Graduation Year


Document Type




Degree Granting Department

Special Education

Major Professor

David Allsopp, Ph.D.

Committee Member

Daphne Thomas, Ph.D.

Committee Member

Anthony Onwuegbuzie, Ph.D.

Committee Member

Brenda Townsend, Ph.D.

Committee Member

Mary Lou Morton, Ph.D.


Empowerment, Teacher preparation, Efficacy, Competency, Pre-service teachers, Special education, Developmental-constructivism, Theory-to-practice gap


This study, through a multiple case study approach, was designed to investigate how pre-service special educators were empowered to teach reading to students with disabilities during their final internship. A developmental-constructivism theoretical framework guided this study in order to examine how a teacher preparation program prepared a six-member cohort of pre-service special educators in the areas of efficacy, competency, and preparedness. Based on the principles of developmental-constructivism, the researcher investigated whether or not these pre-service special educators became more empowered in the areas of efficacy, competency, and preparedness through active-learning and hands-on opportunities.

The researcher employed a concurrent mixed-method design for data collection and analysis. To complement the quantitative data from the surveys, the qualitative data from the interviews were collected in order to provide support, to explain, and to account for discrepancies in the data. The levels of empowerment were measured by the differences between self-reported data on pretest and posttest measures on the Teacher Sense of Efficacy Scale (TSES), Pre-service Special Educators Special Education Competency Scale (SECS), and Preparedness to Teach Reading Survey (PTRS). Videotaped observations of each pre-service special educator teaching a reading lesson were collected and analyzed to determine the percentage of observable reading practices.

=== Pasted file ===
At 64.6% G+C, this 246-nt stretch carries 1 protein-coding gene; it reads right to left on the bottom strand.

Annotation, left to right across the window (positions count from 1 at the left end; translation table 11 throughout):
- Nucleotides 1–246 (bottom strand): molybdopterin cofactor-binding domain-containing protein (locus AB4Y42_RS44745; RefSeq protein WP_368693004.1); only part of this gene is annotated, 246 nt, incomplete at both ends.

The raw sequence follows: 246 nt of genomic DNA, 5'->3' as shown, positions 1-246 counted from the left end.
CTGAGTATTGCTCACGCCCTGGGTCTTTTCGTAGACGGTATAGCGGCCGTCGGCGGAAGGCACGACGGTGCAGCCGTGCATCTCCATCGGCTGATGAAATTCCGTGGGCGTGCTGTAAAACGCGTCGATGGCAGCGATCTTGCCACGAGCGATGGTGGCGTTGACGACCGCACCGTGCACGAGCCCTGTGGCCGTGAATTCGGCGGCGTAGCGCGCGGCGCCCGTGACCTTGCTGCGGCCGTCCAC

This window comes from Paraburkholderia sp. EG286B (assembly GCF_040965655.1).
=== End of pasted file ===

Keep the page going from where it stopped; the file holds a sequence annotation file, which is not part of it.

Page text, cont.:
Results included both increases and decreases in perceptions of empowerment on the TSES, SECS, and PTRS. The pre-service special educators were able to demonstrate approximately 50-65% of the reading competencies on the reading observation rubric. The results also revealed gaps between self-perceptions and actual practices among the participants. Institutional barriers such as student behaviors and the mentor/mentee relationship accounted for most of the gaps observed between beliefs and practices.